But 1650 presents a problem for the conventional dating in Egypt, and an even worse problem for David Rohl's "New Chronology". Frescos from the time of Queen Hapshetsut show "people of Kheftiu" dressed in the Minoan style as shown in the Cretan frescos. Kheftiu is generally agreed to be Crete. In the tomb of Rekhmire, a vizier of her son, Thutmose III, there is an even more significant picture, in which the Minoan kilt of the Kheftians has been painted over with a Mycenian style, suggesting that some time not long before Thutmose died, the Minoans ceased to be the dominant people on Kheftiu. They also carry pottery shown in the Late Minoan 1B style, which did not occur until after the explosion. According to the conventional chronology, Thutmose III died in 1425BC, which fits well with a 1450BC date for the Theran explosion. Hapshetsut died in 1457BC, before the explosion. However, these dates do not fit with a date of 1650BC for the explosion. Rohl's "New Chronology" makes matters worse, because he dates the deaths of Hapshetsut and Thutmose III at 1116 and 1085BC respectively, more than 500 years after the Theran explosion. Something is wrong.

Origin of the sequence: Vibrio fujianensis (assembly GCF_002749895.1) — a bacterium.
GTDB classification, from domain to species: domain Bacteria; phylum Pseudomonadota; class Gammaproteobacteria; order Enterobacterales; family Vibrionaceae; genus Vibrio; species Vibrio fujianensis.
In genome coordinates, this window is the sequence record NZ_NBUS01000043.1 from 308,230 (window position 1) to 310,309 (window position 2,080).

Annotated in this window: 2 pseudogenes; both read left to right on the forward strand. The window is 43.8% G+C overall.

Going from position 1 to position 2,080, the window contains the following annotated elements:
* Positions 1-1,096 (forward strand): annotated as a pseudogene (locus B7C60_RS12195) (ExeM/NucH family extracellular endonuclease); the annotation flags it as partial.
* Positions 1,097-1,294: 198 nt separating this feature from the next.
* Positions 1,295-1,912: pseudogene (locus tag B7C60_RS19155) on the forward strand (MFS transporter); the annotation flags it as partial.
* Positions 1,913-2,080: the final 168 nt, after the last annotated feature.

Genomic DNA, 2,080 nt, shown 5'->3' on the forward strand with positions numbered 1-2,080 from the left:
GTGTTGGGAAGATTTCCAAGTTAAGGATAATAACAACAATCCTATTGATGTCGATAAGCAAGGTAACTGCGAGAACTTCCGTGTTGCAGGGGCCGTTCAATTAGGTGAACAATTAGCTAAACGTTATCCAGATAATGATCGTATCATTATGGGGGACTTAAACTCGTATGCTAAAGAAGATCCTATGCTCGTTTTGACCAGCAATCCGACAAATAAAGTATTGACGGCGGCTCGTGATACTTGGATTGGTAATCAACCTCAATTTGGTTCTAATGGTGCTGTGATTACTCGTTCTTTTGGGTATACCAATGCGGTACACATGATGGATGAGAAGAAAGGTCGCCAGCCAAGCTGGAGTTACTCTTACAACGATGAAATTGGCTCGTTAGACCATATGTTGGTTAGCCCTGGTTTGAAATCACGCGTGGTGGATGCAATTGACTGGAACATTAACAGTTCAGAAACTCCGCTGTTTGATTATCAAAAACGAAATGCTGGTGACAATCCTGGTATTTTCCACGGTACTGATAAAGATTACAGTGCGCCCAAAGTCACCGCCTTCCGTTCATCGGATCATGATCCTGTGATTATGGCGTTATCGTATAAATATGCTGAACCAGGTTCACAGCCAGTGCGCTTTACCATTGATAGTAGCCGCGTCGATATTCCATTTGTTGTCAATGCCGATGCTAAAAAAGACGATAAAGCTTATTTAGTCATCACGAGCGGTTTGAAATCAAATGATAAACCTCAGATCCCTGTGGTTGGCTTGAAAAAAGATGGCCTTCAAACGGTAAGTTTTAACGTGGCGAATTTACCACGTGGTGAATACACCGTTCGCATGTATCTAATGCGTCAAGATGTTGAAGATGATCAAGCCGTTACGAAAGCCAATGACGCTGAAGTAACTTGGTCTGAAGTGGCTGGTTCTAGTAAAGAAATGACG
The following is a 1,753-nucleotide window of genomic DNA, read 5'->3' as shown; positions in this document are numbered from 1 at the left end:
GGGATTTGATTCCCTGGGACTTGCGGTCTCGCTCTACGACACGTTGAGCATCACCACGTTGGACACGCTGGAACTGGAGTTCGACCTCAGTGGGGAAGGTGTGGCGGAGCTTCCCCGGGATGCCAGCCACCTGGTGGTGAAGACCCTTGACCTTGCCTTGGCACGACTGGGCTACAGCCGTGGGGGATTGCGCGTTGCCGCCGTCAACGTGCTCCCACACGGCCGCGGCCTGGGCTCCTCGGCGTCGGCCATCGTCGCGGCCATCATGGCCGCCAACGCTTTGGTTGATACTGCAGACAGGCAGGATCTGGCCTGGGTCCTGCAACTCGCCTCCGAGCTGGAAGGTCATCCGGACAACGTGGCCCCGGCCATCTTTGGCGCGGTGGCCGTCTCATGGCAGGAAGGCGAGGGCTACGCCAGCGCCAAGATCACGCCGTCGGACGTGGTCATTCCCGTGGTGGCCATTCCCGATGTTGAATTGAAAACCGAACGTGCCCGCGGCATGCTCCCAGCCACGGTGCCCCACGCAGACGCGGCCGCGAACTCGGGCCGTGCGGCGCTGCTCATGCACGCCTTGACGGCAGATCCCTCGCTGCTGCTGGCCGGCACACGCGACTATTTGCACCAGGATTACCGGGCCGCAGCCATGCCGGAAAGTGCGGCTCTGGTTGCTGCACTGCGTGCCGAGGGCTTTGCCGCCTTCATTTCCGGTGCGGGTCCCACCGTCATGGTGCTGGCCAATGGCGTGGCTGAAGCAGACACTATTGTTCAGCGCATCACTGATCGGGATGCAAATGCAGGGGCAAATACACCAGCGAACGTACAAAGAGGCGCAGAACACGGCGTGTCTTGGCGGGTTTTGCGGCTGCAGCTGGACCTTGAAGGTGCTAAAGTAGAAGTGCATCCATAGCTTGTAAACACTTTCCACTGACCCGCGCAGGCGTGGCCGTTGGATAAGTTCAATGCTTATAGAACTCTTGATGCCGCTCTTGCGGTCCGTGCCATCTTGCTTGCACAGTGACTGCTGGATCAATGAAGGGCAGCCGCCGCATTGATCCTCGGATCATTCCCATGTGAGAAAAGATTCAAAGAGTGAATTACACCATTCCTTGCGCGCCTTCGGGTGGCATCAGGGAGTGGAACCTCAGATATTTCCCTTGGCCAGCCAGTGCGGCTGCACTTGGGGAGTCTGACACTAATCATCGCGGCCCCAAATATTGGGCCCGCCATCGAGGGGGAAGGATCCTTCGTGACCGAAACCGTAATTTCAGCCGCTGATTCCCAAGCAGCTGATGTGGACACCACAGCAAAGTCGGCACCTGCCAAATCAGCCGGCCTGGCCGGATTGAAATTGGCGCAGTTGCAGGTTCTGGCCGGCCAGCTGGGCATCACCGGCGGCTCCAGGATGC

An archaeologist, Mark Lehner, who has worked on the Pyramids and related buildings such as the Sphinx, in an interview for the PBS program "Nova" Has found that radiocarbon dating (with appropriate corrections for known discrepancies with calendrical dating) gives dates for the Old Kingdom builders of the Pyramids (and the Sphinx) that average 374 years older than the conventional chronology. This contrasts with Rohl, who puts the dates of Khufu, Khafre, and Menkaure 140-160 years later than the conventional chronology. Lehner has excavated a temple built by Amenhotep II, who immediately followed Thutmose III, over the base of the Sphinx, which he says in passsing was built 1200 years before Amenhotep II. Taking the shifted dates of the Pyramid builder Pharaohs, this gives approximately 1700BC as the time when Amenhotep II ruled. This is too old for the Theran explosion to have occurred during the reign of his predecessor. But Lehner did not assert the 1200-year figure so much as use it as a round number, which I use here as a guide to indicate that the Egyptian dates are not well established by scientific means such as radiocarbon or tree-ring dating. Accordingly, we might use the evidence of the overpainted pictures in the tomb of Rekhmire as arguing that he died long enough after the explosion for the Myceneans to have asserted dominance over Crete--perhaps 10-20 years. This would make the death date of Thutmose III around 1610=1600BC as compared to the conventional chronology date of 1485BC and the Rohl "New Chronology" date of 1085BC.